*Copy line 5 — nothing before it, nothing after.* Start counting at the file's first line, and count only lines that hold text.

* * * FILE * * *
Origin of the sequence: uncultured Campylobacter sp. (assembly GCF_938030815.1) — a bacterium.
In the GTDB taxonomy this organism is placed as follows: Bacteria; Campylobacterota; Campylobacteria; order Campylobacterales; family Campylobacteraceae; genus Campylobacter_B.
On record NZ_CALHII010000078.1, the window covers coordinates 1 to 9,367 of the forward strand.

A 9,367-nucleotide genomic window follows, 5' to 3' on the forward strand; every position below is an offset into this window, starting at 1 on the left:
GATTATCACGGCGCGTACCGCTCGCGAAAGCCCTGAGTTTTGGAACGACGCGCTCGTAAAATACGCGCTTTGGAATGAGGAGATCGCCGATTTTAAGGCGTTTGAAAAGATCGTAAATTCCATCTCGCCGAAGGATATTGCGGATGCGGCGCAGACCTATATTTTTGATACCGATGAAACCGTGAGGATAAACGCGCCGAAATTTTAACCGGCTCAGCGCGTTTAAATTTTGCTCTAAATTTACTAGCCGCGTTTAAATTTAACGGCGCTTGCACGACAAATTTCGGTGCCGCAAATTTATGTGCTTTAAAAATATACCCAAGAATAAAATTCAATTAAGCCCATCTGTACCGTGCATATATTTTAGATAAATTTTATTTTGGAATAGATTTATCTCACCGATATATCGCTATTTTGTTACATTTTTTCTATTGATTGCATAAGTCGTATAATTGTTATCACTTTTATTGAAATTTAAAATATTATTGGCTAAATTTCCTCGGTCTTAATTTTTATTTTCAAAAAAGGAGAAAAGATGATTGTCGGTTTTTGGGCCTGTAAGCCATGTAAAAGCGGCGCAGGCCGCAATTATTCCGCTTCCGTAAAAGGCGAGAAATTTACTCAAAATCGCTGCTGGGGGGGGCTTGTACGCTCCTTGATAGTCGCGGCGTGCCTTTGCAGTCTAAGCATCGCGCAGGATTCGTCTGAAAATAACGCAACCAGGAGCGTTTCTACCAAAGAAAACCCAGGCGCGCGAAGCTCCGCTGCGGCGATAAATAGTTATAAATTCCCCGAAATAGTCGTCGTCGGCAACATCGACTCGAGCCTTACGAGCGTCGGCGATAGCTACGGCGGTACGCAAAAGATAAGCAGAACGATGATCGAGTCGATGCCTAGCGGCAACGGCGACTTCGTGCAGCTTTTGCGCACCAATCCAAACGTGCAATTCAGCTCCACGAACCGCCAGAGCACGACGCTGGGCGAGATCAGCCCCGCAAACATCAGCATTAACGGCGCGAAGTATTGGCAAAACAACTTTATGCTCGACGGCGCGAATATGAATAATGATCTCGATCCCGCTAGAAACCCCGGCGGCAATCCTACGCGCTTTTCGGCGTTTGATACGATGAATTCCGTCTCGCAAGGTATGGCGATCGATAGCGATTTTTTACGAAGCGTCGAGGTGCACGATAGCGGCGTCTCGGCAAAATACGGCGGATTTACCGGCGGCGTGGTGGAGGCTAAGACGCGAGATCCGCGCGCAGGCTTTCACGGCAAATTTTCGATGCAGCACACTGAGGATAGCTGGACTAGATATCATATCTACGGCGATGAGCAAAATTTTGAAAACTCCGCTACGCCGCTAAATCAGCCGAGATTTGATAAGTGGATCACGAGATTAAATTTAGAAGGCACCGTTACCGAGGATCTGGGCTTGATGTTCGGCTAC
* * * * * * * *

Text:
GATTATCACGGCGCGTACCGCTCGCGAAAGCCCTGAGTTTTGGAACGACGCGCTCGTAAAATACGCGCTTTGGAATGAGGAGATCGCCGATTTTAAGGCGTTTGAAAAGATCGTAAATTCCATCTCGCCGAAGGATATTGCGGATGCGGCGCAGACCTATATTTTTGATACCGATGAAACCGTGAGGATAAACGCGCCGAAATTTTAACCGGCTCAGCGCGTTTAAATTTTGCTCTAAATTTACTAGCCGCGTTTAAATTTAACGGCGCTTGCACGACAAATTTCGGTGCCGCAAATTTATGTGCTTTAAAAATATACCCAAGAATAAAATTCAATTAAGCCCATCTGTACCGTGCATATATTTTAGATAAATTTTATTTTGGAATAGATTTATCTCACCGATATATCGCTATTTTGTTACATTTTTTCTATTGATTGCATAAGTCGTATAATTGTTATCACTTTTATTGAAATTTAAAATATTATTGGCTAAATTTCCTCGGTCTTAATTTTTATTTTCAAAAAAGGAGAAAAGATGATTGTCGGTTTTTGGGCCTGTAAGCCATGTAAAAGCGGCGCAGGCCGCAATTATTCCGCTTCCGTAAAAGGCGAGAAATTTACTCAAAATCGCTGCTGGGGGGGGCTTGTACGCTCCTTGATAGTCGCGGCGTGCCTTTGCAGTCTAAGCATCGCGCAGGATTCGTCTGAAAATAACGCAACCAGGAGCGTTTCTACCAAAGAAAACCCAGGCGCGCGAAGCTCCGCTGCGGCGATAAATAGTTATAAATTCCCCGAAATAGTCGTCGTCGGCAACATCGACTCGAGCCTTACGAGCGTCGGCGATAGCTACGGCGGTACGCAAAAGATAAGCAGAACGATGATCGAGTCGATGCCTAGCGGCAACGGCGACTTCGTGCAGCTTTTGCGCACCAATCCAAACGTGCAATTCAGCTCCACGAACCGCCAGAGCACGACGCTGGGCGAGATCAGCCCCGCAAACATCAGCATTAACGGCGCGAAGTATTGGCAAAACAACTTTATGCTCGACGGCGCGAATATGAATAATGATCTCGATCCCGCTAGAAACCCCGGCGGCAATCCTACGCGCTTTTCGGCGTTTGATACGATGAATTCCGTCTCGCAAGGTATGGCGATCGATAGCGATTTTTTACGAAGCGTCGAGGTGCACGATAGCGGCGTCTCGGCAAAATACGGCGGATTTACCGGCGGCGTGGTGGAGGCTAAGACGCGAGATCCGCGCGCAGGCTTTCACGGCAAATTTTCGATGCAGCACACTGAGGATAGCTGGACTAGATATCATATCTACGGCGATGAGCAAAATTTTGAAAACTCCGCTACGCCGCTAAATCAGCCGAGATTTGATAAGTGGATCACGAGATTAAATTTAGAAGGCACCGTTACCGAGGATCTGGGCTTGATGTTCGGCTAC